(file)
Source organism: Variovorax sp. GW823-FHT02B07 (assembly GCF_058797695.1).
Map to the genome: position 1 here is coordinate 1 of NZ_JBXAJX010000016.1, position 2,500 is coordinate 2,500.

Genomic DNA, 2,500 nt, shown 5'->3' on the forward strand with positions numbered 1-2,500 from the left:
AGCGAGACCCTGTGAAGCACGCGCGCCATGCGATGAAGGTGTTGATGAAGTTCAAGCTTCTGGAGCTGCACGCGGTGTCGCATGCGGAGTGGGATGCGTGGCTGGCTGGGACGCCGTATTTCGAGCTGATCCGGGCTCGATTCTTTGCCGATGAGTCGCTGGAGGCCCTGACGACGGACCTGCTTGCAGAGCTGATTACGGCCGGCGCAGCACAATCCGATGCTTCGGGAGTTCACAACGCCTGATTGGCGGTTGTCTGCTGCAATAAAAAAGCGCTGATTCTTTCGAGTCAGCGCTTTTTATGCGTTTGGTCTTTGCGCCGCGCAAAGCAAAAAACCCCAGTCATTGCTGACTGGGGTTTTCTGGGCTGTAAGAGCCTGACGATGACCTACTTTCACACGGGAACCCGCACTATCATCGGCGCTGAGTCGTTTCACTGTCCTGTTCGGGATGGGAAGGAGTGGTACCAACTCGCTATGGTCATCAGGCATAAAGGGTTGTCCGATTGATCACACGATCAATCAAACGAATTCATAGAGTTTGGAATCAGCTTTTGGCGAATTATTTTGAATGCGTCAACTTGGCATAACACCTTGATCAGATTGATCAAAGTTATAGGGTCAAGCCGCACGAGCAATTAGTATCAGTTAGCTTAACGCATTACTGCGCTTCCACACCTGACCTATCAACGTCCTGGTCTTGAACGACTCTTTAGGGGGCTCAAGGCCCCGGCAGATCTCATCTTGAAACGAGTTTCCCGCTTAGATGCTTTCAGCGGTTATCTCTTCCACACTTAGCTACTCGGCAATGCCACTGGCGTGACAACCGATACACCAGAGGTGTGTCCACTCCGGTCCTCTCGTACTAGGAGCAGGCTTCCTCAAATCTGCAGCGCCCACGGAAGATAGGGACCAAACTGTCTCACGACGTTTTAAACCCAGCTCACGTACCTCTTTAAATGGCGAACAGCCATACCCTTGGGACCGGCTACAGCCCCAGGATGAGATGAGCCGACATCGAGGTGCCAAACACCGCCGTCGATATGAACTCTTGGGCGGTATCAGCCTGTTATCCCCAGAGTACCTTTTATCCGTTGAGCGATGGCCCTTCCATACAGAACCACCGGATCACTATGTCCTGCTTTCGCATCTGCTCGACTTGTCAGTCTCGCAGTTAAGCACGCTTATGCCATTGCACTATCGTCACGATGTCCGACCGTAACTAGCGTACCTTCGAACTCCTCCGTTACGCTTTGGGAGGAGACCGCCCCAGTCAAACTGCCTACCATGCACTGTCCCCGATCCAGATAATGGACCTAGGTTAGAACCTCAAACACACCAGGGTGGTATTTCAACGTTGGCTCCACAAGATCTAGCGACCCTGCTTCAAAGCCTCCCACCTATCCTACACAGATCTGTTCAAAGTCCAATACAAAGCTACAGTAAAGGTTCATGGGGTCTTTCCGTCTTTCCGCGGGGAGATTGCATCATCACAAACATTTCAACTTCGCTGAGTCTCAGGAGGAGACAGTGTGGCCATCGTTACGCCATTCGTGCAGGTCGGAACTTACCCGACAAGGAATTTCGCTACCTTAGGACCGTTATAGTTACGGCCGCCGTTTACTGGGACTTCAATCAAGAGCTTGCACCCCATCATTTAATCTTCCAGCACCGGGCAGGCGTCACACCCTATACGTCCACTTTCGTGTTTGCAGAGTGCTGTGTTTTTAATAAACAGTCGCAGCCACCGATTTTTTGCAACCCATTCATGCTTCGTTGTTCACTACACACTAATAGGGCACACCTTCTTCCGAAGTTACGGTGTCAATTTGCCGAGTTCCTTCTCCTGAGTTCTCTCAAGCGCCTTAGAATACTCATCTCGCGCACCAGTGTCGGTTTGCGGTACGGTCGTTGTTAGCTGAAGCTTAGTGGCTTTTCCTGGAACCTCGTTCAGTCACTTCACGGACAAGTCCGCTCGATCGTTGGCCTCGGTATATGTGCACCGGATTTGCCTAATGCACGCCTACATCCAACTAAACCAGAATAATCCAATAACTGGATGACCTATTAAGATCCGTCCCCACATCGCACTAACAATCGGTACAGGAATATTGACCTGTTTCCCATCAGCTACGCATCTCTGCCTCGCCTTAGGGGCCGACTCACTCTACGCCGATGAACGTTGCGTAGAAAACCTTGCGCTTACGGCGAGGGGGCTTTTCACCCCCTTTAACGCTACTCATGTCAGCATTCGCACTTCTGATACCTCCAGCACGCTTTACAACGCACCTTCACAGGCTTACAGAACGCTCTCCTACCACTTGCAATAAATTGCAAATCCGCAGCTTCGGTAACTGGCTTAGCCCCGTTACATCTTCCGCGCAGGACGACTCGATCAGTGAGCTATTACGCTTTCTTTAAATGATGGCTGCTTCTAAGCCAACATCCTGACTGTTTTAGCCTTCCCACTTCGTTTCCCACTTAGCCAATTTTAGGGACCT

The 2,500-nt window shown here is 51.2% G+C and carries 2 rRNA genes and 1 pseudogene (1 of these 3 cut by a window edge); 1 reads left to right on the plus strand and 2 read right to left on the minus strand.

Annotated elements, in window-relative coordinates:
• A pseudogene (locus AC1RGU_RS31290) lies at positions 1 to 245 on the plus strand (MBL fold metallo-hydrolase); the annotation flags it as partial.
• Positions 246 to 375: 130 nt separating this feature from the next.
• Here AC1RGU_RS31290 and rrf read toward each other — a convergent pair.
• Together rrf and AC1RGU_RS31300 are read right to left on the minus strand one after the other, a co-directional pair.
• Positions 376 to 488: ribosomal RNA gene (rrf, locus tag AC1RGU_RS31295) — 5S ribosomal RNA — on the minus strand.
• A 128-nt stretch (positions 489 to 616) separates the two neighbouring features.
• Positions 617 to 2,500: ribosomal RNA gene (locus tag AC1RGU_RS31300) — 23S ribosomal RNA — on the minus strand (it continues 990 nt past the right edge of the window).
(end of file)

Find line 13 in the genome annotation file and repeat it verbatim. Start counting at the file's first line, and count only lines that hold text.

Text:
• Positions 617 to 2,500: ribosomal RNA gene (locus tag AC1RGU_RS31300) — 23S ribosomal RNA — on the minus strand (it continues 990 nt past the right edge of the window).